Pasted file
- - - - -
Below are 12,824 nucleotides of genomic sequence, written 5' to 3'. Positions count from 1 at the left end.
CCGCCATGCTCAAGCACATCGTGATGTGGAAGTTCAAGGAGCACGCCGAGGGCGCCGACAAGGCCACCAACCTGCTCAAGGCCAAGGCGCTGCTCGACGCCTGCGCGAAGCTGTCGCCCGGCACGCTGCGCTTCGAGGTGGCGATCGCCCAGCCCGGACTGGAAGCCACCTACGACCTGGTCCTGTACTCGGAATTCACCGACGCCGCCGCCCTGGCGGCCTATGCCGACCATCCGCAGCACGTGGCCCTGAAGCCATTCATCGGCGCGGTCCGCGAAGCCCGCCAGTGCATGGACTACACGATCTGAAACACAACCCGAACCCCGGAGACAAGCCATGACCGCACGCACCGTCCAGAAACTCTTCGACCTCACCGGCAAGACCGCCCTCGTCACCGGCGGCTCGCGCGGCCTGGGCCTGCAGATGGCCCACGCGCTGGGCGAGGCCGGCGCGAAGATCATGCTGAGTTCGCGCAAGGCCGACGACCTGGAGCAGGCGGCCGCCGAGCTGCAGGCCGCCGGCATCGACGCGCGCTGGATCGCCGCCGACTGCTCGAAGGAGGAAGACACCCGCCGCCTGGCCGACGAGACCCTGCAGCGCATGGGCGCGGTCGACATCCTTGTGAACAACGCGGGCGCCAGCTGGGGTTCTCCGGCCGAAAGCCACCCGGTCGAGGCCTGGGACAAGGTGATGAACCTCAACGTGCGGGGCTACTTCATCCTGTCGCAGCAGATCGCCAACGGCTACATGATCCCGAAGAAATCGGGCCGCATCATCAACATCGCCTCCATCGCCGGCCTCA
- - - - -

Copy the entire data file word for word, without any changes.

Below are 12,824 nucleotides of genomic sequence, written 5' to 3'. Positions count from 1 at the left end.
CCGCCATGCTCAAGCACATCGTGATGTGGAAGTTCAAGGAGCACGCCGAGGGCGCCGACAAGGCCACCAACCTGCTCAAGGCCAAGGCGCTGCTCGACGCCTGCGCGAAGCTGTCGCCCGGCACGCTGCGCTTCGAGGTGGCGATCGCCCAGCCCGGACTGGAAGCCACCTACGACCTGGTCCTGTACTCGGAATTCACCGACGCCGCCGCCCTGGCGGCCTATGCCGACCATCCGCAGCACGTGGCCCTGAAGCCATTCATCGGCGCGGTCCGCGAAGCCCGCCAGTGCATGGACTACACGATCTGAAACACAACCCGAACCCCGGAGACAAGCCATGACCGCACGCACCGTCCAGAAACTCTTCGACCTCACCGGCAAGACCGCCCTCGTCACCGGCGGCTCGCGCGGCCTGGGCCTGCAGATGGCCCACGCGCTGGGCGAGGCCGGCGCGAAGATCATGCTGAGTTCGCGCAAGGCCGACGACCTGGAGCAGGCGGCCGCCGAGCTGCAGGCCGCCGGCATCGACGCGCGCTGGATCGCCGCCGACTGCTCGAAGGAGGAAGACACCCGCCGCCTGGCCGACGAGACCCTGCAGCGCATGGGCGCGGTCGACATCCTTGTGAACAACGCGGGCGCCAGCTGGGGTTCTCCGGCCGAAAGCCACCCGGTCGAGGCCTGGGACAAGGTGATGAACCTCAACGTGCGGGGCTACTTCATCCTGTCGCAGCAGATCGCCAACGGCTACATGATCCCGAAGAAATCGGGCCGCATCATCAACATCGCCTCCATCGCCGGCCTCA